Shimla, Dec 3 Ritanjali Hastir
In Shimla’s history, the Town Hall, once a symbol of civic pride, has succumbed to the relentless march of commercialization, leaving behind the echoes of “Clean Shimla, Green Shimla” as mere rhetoric.
Once a cherished space for municipal affairs and a haven for residents, the Town Hall underwent a transformative facelift in 2015 under the late Chief Minister Virbhadra Singh’s government. The completion in 2021 saw a new chapter unfold as the BJP-led Municipal Corporation, led by Jairam Thakur, proposed the commercialization of this historic structure, discarding its green plantation and contradicting the very essence of “Green Shimla.”
The restored Town Hall, grieving of its once-lush greenery, now stands adorned with commercial hoardings, symbolizing the shift from environmental consciousness to the magnetism of ‘green money.’ The removal of the green embrace becomes a poignant metaphor for the town’s evolving priorities.
Former Mayor Sanjay Chauhan, a vocal critic of this heritage betrayal, penned an open letter to Chief Minister Thakur Sukhwinder Singh, urging immediate action to halt the Town Hall’s slide into private ownership. Unfortunately, the silence from the Chief Minister’s office echoes the indifference to the erosion of Shimla’s cultural identity.
The constitutional obligations of the Municipal Corporation are trodden upon as the Town Hall, a public space by origin, now lies with private entities. The decision not only defies constitutional norms but also deprives citizens of a dedicated venue for essential civic engagements.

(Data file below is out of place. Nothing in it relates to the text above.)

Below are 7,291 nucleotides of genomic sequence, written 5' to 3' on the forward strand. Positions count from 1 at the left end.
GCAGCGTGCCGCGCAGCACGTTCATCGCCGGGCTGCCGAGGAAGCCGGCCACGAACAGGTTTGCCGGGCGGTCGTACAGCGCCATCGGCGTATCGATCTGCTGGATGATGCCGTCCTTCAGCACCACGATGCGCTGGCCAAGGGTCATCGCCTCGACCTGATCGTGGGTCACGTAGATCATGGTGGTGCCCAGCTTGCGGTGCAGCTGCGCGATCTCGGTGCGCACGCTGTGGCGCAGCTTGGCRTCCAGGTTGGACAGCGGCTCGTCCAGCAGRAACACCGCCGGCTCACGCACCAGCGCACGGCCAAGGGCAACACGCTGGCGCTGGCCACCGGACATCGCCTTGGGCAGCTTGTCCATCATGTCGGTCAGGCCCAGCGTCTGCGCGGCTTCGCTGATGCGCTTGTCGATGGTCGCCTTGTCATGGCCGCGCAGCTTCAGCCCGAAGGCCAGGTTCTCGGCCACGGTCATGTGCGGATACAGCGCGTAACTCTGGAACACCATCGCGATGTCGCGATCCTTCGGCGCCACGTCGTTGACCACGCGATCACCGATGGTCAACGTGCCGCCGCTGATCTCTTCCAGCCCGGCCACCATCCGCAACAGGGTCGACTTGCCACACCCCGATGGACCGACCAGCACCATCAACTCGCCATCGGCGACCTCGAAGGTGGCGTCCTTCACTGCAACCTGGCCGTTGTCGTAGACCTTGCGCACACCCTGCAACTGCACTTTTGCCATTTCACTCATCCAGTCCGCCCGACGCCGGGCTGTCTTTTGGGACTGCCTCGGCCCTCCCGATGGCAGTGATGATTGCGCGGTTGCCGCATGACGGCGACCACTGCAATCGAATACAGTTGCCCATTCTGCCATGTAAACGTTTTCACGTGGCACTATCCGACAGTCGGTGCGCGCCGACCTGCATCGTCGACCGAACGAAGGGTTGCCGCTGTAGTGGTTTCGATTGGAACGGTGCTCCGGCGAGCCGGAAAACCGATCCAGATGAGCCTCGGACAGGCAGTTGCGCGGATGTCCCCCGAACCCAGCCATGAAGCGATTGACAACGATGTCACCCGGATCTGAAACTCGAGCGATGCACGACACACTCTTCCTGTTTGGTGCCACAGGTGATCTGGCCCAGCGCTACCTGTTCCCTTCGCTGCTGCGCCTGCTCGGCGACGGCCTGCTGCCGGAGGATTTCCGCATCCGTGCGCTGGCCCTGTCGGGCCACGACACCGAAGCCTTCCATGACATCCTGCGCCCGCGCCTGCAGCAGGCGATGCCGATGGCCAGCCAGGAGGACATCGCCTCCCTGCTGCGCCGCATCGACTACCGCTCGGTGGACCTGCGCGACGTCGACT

The glaring contradiction between the removal of greenery and the cherished motto of “Green Shimla” raises questions about the sincerity of the ruling governments. The Himachal Pradesh Municipal Corporation Act, 1994, was seemingly discarded as the Town Hall transformed from a historic administrative center into a commodity up for capture.
The relocation of fire trucks, once strategically positioned for swift emergency responses, now paints a picture of negligence. The urgency lost in navigating the mall’s corners mirrors governance prioritizing commercial profit over public safety.
Shimla’s Town Hall was designed as a ‘Library and Offices’ by Scottish architect James Ransome in 1908, which now stands as a testament to the casual approach adopted by both past and present governments. It was only after partition that the Shimla Municipal Corporation offices were shifted here.
In the December 2017 directive by the division bench led by Acting Chief Justice Sanjay Karol and Justice Sandeep Sharma, a significant mandate was issued. The state chief secretary was instructed to submit a ‘personal affidavit’ regarding the utilization of the heritage building. At that time, the court expressed a ‘considered view’ that, post-restoration, the building could ideally serve as a library and other public amenities rather than being subject to the whims of bureaucrats.
However, to everyone’s dismay, even the ‘babus’ lost their battle as they were eventually displaced. Consequently, this historic building has now succumbed to the intrusion of foreign brands, delivering yet another blow to the ‘Made in India’ ethos. The risk of Shimla losing its global recognition for historic structures becomes more imminent as heritage takes a backseat to unplanned commercialization.
In this battle between greenery and ‘green money,’ the people of Shimla are left to ponder the cost of progress and development when it comes at the expense of their cultural legacy.